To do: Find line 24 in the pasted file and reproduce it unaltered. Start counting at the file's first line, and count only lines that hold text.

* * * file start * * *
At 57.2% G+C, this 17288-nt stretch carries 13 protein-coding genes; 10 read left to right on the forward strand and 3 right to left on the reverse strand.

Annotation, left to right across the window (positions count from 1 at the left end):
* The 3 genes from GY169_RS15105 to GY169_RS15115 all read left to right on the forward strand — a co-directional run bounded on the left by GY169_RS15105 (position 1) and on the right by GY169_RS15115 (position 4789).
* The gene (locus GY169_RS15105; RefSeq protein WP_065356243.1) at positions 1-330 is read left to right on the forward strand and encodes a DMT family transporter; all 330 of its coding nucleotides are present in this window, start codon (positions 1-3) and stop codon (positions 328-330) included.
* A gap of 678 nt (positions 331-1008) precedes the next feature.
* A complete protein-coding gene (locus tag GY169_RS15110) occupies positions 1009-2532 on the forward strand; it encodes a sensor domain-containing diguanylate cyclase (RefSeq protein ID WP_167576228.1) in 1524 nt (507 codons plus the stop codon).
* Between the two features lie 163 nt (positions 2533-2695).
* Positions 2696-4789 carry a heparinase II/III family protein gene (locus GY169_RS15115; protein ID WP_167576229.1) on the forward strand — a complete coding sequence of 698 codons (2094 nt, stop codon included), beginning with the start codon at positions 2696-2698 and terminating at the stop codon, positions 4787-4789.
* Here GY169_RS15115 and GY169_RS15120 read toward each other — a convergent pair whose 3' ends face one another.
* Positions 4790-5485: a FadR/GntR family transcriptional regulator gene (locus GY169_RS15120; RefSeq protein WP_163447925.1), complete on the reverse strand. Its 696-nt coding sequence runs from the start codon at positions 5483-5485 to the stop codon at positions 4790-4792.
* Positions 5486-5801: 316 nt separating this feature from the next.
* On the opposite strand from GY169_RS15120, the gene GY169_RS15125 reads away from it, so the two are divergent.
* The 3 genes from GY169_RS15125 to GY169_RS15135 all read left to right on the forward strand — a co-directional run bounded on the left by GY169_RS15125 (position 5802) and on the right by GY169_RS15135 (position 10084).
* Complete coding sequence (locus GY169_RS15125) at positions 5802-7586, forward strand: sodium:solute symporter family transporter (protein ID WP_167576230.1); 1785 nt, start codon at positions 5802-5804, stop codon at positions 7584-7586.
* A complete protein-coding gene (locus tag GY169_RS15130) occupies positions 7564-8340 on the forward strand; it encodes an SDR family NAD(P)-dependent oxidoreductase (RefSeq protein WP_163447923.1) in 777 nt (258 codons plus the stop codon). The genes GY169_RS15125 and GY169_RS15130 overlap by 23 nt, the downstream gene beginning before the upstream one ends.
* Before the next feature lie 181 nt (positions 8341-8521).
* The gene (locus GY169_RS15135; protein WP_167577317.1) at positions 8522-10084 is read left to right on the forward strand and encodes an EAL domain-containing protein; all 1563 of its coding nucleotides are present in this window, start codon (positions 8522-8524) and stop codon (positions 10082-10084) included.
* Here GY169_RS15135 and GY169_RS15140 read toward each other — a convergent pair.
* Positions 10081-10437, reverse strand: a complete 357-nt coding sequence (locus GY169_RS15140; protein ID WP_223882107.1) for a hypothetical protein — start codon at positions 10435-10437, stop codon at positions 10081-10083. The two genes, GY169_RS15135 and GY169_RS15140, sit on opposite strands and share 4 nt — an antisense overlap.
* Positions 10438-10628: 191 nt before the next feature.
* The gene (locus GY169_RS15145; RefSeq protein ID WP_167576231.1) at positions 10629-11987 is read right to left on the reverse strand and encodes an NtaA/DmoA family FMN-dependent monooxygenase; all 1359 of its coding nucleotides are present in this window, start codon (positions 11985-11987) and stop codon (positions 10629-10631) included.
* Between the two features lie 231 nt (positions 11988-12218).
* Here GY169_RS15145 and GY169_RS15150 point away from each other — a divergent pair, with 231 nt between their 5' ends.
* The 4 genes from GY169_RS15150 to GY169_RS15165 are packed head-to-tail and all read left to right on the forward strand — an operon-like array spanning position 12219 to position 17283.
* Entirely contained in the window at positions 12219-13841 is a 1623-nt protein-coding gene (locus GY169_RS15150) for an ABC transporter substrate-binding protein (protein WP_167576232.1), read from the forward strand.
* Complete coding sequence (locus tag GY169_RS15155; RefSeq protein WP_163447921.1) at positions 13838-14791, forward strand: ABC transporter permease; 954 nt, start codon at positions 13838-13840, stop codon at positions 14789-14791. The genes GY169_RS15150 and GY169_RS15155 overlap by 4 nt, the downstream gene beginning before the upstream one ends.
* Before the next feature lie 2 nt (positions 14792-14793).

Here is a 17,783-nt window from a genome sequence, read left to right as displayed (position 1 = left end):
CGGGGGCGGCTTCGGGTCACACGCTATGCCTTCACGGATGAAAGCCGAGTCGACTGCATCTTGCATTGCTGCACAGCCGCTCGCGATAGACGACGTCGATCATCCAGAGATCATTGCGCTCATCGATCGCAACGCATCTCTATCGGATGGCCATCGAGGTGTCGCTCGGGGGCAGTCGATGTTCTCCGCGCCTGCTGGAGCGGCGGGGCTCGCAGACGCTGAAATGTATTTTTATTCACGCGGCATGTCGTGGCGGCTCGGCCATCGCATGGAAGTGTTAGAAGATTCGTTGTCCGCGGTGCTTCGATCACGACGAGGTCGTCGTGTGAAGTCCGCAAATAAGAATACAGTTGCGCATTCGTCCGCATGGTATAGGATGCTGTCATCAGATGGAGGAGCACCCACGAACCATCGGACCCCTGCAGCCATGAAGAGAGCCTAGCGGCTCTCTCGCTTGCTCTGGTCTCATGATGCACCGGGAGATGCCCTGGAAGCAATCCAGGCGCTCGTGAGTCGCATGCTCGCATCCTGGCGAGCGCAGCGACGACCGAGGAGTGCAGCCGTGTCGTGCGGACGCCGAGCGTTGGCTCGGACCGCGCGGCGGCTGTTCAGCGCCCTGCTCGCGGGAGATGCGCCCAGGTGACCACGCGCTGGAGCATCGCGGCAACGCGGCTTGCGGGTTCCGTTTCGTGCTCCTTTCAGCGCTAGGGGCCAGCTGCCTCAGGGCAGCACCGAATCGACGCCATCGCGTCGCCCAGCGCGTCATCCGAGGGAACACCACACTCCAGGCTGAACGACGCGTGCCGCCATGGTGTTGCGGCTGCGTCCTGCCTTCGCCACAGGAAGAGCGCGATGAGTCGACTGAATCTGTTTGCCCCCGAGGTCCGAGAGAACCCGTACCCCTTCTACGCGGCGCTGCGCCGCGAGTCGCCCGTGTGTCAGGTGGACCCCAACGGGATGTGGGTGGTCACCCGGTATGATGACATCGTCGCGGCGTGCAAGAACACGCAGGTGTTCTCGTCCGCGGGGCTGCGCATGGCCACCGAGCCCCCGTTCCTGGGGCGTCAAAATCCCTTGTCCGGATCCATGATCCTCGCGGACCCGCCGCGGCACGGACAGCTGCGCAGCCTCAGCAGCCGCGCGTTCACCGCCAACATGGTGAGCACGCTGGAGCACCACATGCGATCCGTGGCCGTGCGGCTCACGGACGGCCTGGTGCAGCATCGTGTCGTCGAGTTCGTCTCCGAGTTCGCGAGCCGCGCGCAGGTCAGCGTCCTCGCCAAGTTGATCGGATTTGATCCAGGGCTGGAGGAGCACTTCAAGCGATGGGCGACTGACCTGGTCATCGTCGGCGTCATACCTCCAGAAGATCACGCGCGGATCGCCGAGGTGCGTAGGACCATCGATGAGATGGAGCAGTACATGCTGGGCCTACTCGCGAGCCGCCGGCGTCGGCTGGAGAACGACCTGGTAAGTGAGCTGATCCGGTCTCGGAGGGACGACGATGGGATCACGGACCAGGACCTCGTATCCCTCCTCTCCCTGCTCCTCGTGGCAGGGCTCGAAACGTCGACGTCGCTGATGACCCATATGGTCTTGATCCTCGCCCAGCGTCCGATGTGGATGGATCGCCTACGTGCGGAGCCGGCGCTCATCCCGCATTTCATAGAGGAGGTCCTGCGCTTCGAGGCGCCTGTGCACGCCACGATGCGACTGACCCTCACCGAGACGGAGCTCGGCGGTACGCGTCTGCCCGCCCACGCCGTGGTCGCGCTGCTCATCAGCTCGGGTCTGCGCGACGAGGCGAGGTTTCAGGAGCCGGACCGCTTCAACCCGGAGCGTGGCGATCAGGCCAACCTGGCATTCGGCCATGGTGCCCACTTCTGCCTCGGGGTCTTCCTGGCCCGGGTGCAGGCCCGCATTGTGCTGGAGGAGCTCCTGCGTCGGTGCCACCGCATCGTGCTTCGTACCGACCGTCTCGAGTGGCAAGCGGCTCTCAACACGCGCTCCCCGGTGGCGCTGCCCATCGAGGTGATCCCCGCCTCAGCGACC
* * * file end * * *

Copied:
* The 4 genes from GY169_RS15150 to GY169_RS15165 are packed head-to-tail and all read left to right on the forward strand — an operon-like array spanning position 12219 to position 17283.